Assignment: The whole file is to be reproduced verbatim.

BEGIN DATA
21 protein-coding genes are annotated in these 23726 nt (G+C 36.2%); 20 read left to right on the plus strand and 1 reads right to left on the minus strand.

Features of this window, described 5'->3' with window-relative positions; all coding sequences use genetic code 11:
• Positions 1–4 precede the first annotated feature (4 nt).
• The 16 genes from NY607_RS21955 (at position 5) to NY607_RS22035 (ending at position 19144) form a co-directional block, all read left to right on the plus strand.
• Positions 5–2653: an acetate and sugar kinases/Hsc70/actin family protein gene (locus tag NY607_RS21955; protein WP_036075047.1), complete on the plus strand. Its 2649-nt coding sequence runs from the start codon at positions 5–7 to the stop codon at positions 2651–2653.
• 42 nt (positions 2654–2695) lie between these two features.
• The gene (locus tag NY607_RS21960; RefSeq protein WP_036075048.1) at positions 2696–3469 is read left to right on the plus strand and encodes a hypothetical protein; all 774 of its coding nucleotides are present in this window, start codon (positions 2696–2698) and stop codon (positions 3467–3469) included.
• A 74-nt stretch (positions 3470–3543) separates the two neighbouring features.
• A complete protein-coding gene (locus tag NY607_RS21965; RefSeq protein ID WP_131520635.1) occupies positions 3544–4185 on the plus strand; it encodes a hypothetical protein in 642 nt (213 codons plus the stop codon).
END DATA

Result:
21 protein-coding genes are annotated in these 23726 nt (G+C 36.2%); 20 read left to right on the plus strand and 1 reads right to left on the minus strand.

Features of this window, described 5'->3' with window-relative positions; all coding sequences use genetic code 11:
• Positions 1–4 precede the first annotated feature (4 nt).
• The 16 genes from NY607_RS21955 (at position 5) to NY607_RS22035 (ending at position 19144) form a co-directional block, all read left to right on the plus strand.
• Positions 5–2653: an acetate and sugar kinases/Hsc70/actin family protein gene (locus tag NY607_RS21955; protein WP_036075047.1), complete on the plus strand. Its 2649-nt coding sequence runs from the start codon at positions 5–7 to the stop codon at positions 2651–2653.
• 42 nt (positions 2654–2695) lie between these two features.
• The gene (locus tag NY607_RS21960; RefSeq protein WP_036075048.1) at positions 2696–3469 is read left to right on the plus strand and encodes a hypothetical protein; all 774 of its coding nucleotides are present in this window, start codon (positions 2696–2698) and stop codon (positions 3467–3469) included.
• A 74-nt stretch (positions 3470–3543) separates the two neighbouring features.
• A complete protein-coding gene (locus tag NY607_RS21965; RefSeq protein ID WP_131520635.1) occupies positions 3544–4185 on the plus strand; it encodes a hypothetical protein in 642 nt (213 codons plus the stop codon).